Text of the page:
The emission spectrum of the LaBr3:Ce scintillators was measured. The LaBr3:Ce samples were excited with radiation from a Philips X-ray tube having a copper target. The scintillation light was passed through a McPherson monochromator and detected by a Hamamatsu R2059 photomultiplier tube with a quartz window.
The fluorescent decay times of LaBr3:Ce samples (doped with 0.2, 0.5, 1.3, 5, 10, 20, and 30% Ce) were measured using the delayed coincidence method as described in Bollinger and Thomas (Rev. Sci. Instr.,32:1044 (1961), the teachings of which are incorporated herein by reference). The x-ray source was a light-excited x-ray tube that produced 4,000 x-ray photons (of mean energy 18.5 keV) per steradian in each 1 ps FWHM pulse, with a 50 kHz repetition rate. The LaBr3:Ce samples were placed in the x-ray beam and their fluorescent emanations were detected with a sapphire-windowed microchannel plate photomultiplier tube (spectral range 150–650 nm, transit time jitter 40 ps FWHM). The time difference between the x-ray pulse and the detected fluorescent emissions was measured using a TAC/ADC combination having 2 ps FWHM resolution. The total system response time was 60 ps FWHM. The decay time spectrum for each LaBr3:Ce sample was measured up to 430 ns after x-ray exposure in this manner and was fitted to the sum of exponentials and a time-independent background. The fit results are shown in
Coincidence Timing Resolution
Coincidence timing resolution of LaBr3:Ce crystals with various Ce3+ concentrations was measured. This involved irradiating a BaF2 and LaBr3:Ce scintillators, each coupled to a fast PMT (Hamamatsu R-5320, operated at −2000V) with 511 keV positron annihilation γ-ray pairs (emitted by a 68Ga source). The BaF2-PMT detector formed a “start” channel in the timing circuit, while the LaBr3-PMT detector formed the “stop” channel. The signal from each detector was processed using two channels of a Tennelec TC-454 CFD that had been modified for use with fast (sub-ns) rise-time PMTs. The time difference between the start and stop signals was digitized with a Tennelec TC-862 TAC and a 16-bit ADC, resulting in a TDC with 7.5 ps per bin resolution. Data were accumulated until the coincidence timing distribution had approximately 10,000 counts in the maximum bin.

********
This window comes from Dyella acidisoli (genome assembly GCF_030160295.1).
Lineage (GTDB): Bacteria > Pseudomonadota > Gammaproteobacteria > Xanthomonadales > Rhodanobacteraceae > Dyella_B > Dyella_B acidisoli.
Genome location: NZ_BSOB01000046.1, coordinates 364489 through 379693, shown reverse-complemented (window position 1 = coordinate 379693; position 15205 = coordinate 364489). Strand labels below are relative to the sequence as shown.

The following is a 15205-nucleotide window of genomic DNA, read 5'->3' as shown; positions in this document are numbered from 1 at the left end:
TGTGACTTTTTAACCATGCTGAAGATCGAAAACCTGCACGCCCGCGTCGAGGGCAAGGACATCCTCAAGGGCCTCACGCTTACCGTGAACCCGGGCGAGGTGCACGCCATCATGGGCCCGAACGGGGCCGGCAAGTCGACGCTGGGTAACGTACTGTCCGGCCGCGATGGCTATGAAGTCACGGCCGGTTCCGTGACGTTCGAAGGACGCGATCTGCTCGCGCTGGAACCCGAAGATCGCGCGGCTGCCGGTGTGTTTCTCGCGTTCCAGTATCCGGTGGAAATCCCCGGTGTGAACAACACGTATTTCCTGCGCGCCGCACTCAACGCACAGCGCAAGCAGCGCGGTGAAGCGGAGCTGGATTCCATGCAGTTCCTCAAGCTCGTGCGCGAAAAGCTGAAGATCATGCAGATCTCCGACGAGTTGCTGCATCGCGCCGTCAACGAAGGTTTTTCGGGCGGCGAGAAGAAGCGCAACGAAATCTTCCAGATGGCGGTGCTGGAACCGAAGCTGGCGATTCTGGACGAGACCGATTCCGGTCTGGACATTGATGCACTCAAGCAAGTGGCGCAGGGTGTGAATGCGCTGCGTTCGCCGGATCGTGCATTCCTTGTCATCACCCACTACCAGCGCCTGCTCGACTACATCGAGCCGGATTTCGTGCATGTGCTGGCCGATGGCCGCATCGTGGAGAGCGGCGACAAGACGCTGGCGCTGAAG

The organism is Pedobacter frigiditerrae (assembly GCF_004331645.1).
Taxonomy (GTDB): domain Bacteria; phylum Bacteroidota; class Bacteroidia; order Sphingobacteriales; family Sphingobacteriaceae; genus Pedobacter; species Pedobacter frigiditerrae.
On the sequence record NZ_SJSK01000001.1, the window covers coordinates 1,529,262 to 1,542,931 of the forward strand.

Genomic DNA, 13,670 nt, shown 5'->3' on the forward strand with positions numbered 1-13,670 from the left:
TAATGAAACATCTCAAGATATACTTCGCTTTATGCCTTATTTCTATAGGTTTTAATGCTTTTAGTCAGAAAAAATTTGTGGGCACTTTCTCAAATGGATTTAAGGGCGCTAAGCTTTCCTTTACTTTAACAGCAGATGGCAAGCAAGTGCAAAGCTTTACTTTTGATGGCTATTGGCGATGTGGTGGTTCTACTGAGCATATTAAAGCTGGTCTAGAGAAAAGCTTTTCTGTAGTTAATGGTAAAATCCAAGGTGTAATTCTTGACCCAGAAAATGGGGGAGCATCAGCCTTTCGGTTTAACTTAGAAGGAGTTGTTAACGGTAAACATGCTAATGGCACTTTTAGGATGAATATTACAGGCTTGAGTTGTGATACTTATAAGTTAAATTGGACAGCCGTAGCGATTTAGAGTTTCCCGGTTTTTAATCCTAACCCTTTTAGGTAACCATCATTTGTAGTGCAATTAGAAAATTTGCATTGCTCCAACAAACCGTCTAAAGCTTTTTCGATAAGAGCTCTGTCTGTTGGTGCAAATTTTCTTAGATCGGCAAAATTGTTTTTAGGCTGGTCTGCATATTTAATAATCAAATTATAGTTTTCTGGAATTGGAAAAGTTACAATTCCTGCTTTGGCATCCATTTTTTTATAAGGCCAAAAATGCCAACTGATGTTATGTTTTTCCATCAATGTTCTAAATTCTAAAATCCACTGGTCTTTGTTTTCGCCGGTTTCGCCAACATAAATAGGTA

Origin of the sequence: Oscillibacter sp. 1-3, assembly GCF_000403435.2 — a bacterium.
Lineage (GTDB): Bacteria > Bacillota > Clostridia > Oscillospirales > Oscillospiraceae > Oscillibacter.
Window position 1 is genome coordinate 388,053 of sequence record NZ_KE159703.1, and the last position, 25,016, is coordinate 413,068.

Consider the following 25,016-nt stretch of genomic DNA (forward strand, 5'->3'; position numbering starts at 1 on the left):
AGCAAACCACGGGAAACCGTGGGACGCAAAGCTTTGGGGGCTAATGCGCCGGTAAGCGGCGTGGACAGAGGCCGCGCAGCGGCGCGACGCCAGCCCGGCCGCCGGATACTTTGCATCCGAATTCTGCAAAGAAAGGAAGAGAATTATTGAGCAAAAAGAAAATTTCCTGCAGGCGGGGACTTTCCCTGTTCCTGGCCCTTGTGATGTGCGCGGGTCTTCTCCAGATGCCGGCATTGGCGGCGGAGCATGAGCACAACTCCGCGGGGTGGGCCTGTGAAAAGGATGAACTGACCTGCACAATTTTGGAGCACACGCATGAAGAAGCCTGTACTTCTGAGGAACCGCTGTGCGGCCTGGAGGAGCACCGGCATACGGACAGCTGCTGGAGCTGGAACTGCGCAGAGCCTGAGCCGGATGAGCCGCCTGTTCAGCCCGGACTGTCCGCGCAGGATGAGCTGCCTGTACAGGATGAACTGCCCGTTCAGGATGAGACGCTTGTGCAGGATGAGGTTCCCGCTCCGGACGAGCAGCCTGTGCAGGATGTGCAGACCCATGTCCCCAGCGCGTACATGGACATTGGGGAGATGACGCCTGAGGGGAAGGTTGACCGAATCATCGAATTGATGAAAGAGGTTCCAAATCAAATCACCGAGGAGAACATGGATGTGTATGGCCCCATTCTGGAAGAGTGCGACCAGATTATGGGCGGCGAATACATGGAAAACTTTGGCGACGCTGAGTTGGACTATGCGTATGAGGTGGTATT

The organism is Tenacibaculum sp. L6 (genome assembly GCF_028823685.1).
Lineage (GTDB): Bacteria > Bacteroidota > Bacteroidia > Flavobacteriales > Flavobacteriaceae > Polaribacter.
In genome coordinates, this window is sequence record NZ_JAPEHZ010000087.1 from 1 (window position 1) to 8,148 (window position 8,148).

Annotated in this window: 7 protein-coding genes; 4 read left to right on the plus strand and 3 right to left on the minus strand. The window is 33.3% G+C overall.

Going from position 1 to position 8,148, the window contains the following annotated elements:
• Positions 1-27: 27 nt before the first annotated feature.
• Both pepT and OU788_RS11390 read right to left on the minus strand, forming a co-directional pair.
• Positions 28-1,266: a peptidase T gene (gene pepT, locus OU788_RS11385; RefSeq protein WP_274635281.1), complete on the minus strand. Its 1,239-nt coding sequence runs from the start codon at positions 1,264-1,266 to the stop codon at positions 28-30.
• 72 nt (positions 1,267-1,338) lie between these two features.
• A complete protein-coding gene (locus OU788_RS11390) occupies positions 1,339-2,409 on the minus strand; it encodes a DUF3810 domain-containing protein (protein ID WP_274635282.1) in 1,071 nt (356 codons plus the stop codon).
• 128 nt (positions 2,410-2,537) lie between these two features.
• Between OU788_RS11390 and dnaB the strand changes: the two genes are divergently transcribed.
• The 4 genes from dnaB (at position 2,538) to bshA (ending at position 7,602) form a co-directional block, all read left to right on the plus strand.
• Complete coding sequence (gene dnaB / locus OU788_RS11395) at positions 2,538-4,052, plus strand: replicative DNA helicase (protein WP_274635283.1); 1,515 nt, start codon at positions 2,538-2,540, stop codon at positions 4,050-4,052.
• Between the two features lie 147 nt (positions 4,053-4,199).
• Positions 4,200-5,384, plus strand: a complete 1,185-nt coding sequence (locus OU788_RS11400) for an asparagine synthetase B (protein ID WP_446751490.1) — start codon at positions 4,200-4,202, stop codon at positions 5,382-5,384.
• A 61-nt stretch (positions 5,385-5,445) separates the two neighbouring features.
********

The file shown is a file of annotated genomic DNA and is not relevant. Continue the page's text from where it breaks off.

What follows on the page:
Proportionality of Response
Proportionality of response (or linearity) of LaBr3:Ce scintillators was evaluated. Non-proportionality (as a function of energy) in light yield can be one of the important reasons for degradation in energy resolution of established scintillators such as NaI(T1) and CsI(T1) (Dorenbos et al., IEEE Trans. Nucl. Sci. 42:2190–2202 (1995)). Light output of LaBr3:Ce under excitation from isotopes such as 241Am (60 keV γ-rays), 57Co (122 keV γ-rays), 22Na (511 keV and 1275 keV γ-rays) and 137CS (662 keV γ-rays) was measured. A LaBr3:Ce crystal (0.5% Ce) was wrapped in Teflon tape and coupled to a PMT. Pulse height measurements were performed using standard NIM equipment with the scintillator exposed to different isotopes. The same settings were used for PMT and pulse processing electronics for each isotope. From the measured peak positron and the known γ-ray energy for each isotope, the light output (in photons/MeV) at each γ-ray energy was estimated. The data points were then normalized with respect to the light output value at 662 keV energy and the results (shown in
Basic PET Configuration
A PET camera system typically comprises of a polygonal or circular ring of radiation detectors (10) placed around a patient area (11), as shown in
As shown in
This invention has been discussed in terms of crystal scintillators for use in PET, and particularly useful in time-of-flight PET. Such application of the technology is illustrative only. Many, indeed most, ionizing radiation applications will benefit from the inventions disclosed herein. Specific mention is made to X-ray CT, X-ray fluoroscopy, X-ray cameras (such as for security uses), and the like. For example, as shown in
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|International Classification||G01T1/202, G01T1/172, G01T1/161, G01T1/164, C09K11/77|
|Cooperative Classification||G01T1/172, C09K11/7772, C30B29/12, C30B11/00|
|European Classification||C09K11/77S4, G01T1/172|
|Jan 5, 2005||AS||Assignment|